skip navigation

Men's freestyle makes history as first-ever Junior National Duals champions for Wisconsin

By Gabby Lord-Klein, 06/22/24, 8:30PM CDT


Tulsa, Okla., — The Wisconsin men’s freestyle team was clear about their goal in Tulsa this weekend: win the national dual title.

Wisconsin Wins First Junior Men’s Freestyle Title
The championship finale was a
spectacle over Ohio, and the match the team relentlessly tracked down came down to a 33-32 victory to cement their place in history as Wisconsin's first to win the junior title.

Tyson Peach (5-2) scored the first points at 144 pounds and secured a 12-6 winning result. Danny Heiser (5-1) added a team point at 150 pounds, but Ohio got their first wins there and at 157 pounds, with Jacob Herm (5-1) getting caught in a scramble.

The next five wins went to Wisconsin. Charlie Millard (7-0), who played ring leader in getting the team together, turned defense into offense to score first and then widened the gap until he secured the tech. Jake Stoffel (5-2) showed workmanlike positioning in his 6-3 win by decision. Aeoden Sinclair (7-0), Cole Mirasola (7-0) and Koy Hopke (7-0)  had a trio of techs.

“There was adversity throughout the match and I thought our team and our coaching staff handled it extremely well,” State Coach Coordinator Scott Kluever said.

Bryson Bussler (5-2), Camden Rugg, and Shane Rochon battled against a trio of tough Ohio lightweights. Rugg, who also represented Wisconsin on the 16U team, went 4-3 for juniors, and Rochon filled in with three days’ notice to help Wisconsin to victory.

Co’Ji Campbell, who went 5-2 on his first trip with Team Wisconsin, had a thrilling 14-8 victory that shifted the team score in favor of Wisconsin, 26-25. Liam Neitzel (5-2) and Lucas Peters (4-3) secured vital team points, leading to the final match, where Kellen Wolbert needed a shut-out tech or a pin to clinch the title with Wisconsin trailing by four points.

Tensions high and hearts racing, Wolbert stepped to the mat and came in clutch with a first-period fall to secure the dual outright. “Everybody on my team did their job today and throughout this whole entire week to get us to this point,” he said in a post-match interview. “I stuck to it and got it done.”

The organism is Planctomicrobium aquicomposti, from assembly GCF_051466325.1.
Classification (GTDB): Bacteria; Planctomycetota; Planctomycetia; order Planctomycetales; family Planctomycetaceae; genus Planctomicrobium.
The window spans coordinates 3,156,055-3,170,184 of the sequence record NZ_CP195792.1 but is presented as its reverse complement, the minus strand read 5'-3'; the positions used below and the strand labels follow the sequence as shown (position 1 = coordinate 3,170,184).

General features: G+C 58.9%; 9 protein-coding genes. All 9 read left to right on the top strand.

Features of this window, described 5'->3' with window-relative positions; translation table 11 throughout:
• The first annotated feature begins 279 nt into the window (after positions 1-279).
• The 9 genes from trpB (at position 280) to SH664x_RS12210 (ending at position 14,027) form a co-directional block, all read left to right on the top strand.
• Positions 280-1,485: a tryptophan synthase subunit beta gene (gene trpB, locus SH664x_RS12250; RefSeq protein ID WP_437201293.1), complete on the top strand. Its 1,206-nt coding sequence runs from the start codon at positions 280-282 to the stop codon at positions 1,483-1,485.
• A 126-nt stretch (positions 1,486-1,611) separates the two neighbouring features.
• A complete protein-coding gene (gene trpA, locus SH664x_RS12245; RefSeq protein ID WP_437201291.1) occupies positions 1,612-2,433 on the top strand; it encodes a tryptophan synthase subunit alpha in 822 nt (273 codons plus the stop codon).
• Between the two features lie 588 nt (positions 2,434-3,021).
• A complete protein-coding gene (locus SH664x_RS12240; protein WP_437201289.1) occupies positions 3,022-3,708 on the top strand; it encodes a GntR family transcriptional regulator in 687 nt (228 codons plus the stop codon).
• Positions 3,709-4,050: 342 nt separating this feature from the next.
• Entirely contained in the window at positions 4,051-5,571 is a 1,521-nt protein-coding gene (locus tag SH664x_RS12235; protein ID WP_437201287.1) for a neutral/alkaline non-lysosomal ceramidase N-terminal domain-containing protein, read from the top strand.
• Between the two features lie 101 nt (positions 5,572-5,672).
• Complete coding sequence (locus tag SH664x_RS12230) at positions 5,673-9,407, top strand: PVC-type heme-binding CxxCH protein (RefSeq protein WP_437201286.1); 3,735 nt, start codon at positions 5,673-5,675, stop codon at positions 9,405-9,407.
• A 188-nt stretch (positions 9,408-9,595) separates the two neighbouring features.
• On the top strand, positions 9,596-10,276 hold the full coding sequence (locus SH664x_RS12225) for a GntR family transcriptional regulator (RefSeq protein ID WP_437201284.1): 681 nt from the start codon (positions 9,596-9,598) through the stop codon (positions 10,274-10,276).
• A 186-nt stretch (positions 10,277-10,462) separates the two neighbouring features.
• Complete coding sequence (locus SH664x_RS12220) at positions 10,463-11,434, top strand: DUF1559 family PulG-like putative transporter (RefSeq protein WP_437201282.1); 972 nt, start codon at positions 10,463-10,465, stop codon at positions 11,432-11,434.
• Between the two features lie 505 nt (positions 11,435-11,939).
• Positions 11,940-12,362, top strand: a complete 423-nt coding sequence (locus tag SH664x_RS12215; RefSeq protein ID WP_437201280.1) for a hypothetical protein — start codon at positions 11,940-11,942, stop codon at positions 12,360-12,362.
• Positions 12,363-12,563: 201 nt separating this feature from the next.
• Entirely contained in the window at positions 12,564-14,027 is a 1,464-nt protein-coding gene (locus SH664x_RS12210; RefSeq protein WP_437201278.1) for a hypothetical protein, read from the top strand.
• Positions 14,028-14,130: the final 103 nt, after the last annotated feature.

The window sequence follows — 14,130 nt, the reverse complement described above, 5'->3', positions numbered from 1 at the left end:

Wolbert's pin ignited celebration and raw emotion from the Wisconsin side, as Keaton Kluever could be seen finding a level head and ensuring coaches were off the mat while the end-of-match formalities took place.

The title, which Wisconsin battled for with a perfect 7-0 record, is the first for the Badger State in junior men’s freestyle.

Team Wisconsin’s Bond
The championship holds significant meaning for many, and the raw emotion and celebration shown from Wisconsin’s corner poured out in direct proportion to the years spent pouring in.

“I grew up with all these guys,” said Aeoden Sinclair in a post-match interview with USAW. “It means so much more for a state like us because we know each other, we’ve been together forever . . . this is really special for all of us—families, parents, coaches, athletes—it means so much.” Sinclair will wrestle at Mizzou and is joined by seven more seniors who came back to help Wisconsin make history—Cole and Connor Mirasola, Charlie Millard, Jake Stoffell, Koy Hopke, Lucas Peters, and Tyson Peach.

Connor Mirasola told interviewers outright after making Team USA’s junior World team that he and his brother would be at orientation at Penn State and then right to the duals to help Wisconsin to the title.

“It shows the type of character of the individuals that are on this team,” said Coach Nick Becker “Individuals with high character wanting to give back to the sport, give back to Wisconsin, and make history here.”

Randy Ferrell, the 16U director for the WWF, has worked with the teams as they grew through the age groups. “I am so grateful to our parents and our athletes that trusted us enough to say, ‘this is what we need to do, and I thank Ernie Millard and John Mirasola, who worked so hard in having a part to rally the parents to bring those guys back with us,” he said. “We had a couple of young guys that stepped up to fill in weights from the 16U and absolutely battled, so for us to get that title for the first time, it is truly special.”

As individuals, they stand out. Banded together, they’re a team for the ages that showcased crafty skills and world-class technique layered over rock-solid foundations.

“Our culture is now one that continually builds and looks toward tomorrow,” Ferrell said. “We already talked about how one isn’t enough, we want to continue to build and to strive to achieve this year in and year out.”

Wisconsin brought talent to Tulsa and it showed: “Yeaaa, buddy!!” Congratulations, champs.


The Wisconsin Wrestling Federation, guided by USA Wrestling, provides quality opportunities for its members to achieve their full human and athletic potential. Wisconsin Wrestling Federation will strive to be USA Wrestling’s best state organization.